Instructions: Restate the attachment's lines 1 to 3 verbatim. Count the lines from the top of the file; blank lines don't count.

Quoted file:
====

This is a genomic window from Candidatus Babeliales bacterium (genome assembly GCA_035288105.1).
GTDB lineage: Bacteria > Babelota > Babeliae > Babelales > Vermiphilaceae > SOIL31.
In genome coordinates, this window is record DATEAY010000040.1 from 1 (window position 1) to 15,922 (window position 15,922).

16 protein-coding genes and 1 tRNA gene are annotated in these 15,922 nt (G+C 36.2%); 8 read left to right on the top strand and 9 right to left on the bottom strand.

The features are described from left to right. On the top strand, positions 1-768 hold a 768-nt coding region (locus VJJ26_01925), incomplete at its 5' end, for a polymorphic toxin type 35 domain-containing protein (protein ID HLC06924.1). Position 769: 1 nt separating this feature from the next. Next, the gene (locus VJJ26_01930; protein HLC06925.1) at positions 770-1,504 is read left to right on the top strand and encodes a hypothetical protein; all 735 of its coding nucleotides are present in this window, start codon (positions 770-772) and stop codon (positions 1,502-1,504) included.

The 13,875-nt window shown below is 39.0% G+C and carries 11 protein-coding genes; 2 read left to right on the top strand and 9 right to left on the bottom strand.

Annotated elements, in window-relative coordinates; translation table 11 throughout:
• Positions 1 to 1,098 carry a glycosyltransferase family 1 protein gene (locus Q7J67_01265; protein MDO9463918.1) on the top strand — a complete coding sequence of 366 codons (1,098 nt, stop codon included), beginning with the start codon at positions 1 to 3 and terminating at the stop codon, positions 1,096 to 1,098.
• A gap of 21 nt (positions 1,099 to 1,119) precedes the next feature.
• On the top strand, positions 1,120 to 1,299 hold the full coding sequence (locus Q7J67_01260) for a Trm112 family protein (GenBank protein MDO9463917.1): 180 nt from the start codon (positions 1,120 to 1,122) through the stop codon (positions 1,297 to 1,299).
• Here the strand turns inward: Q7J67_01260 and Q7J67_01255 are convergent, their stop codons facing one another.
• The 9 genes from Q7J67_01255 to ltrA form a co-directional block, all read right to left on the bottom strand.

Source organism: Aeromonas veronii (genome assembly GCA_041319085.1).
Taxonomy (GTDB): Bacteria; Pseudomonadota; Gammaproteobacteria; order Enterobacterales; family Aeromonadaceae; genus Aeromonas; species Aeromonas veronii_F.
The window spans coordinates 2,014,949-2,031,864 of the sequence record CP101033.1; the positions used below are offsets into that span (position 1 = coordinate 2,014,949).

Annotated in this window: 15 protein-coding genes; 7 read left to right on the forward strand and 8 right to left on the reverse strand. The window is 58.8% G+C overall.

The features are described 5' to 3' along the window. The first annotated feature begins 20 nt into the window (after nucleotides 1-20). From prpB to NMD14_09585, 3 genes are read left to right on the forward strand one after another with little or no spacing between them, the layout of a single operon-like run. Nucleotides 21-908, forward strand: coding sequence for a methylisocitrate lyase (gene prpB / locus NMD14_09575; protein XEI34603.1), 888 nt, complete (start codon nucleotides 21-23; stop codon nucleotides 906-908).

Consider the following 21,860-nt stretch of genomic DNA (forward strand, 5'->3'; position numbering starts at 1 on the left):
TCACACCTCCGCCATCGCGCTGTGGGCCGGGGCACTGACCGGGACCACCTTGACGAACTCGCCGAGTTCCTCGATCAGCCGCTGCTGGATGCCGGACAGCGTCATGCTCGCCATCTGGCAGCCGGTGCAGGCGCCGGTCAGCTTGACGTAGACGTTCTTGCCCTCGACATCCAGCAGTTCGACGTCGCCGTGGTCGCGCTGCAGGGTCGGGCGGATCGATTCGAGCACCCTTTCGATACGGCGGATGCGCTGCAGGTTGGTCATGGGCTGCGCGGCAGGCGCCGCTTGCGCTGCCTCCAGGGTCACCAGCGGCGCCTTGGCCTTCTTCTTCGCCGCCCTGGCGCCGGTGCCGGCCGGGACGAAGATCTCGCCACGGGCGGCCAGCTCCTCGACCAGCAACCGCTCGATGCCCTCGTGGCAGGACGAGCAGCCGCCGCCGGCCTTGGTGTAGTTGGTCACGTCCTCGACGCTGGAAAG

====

This is a genomic window from Candidatus Babeliales bacterium (genome assembly GCA_035288105.1).
GTDB lineage: Bacteria > Babelota > Babeliae > Babelales > Vermiphilaceae > SOIL31.
In genome coordinates, this window is record DATEAY010000040.1 from 1 (window position 1) to 15,922 (window position 15,922).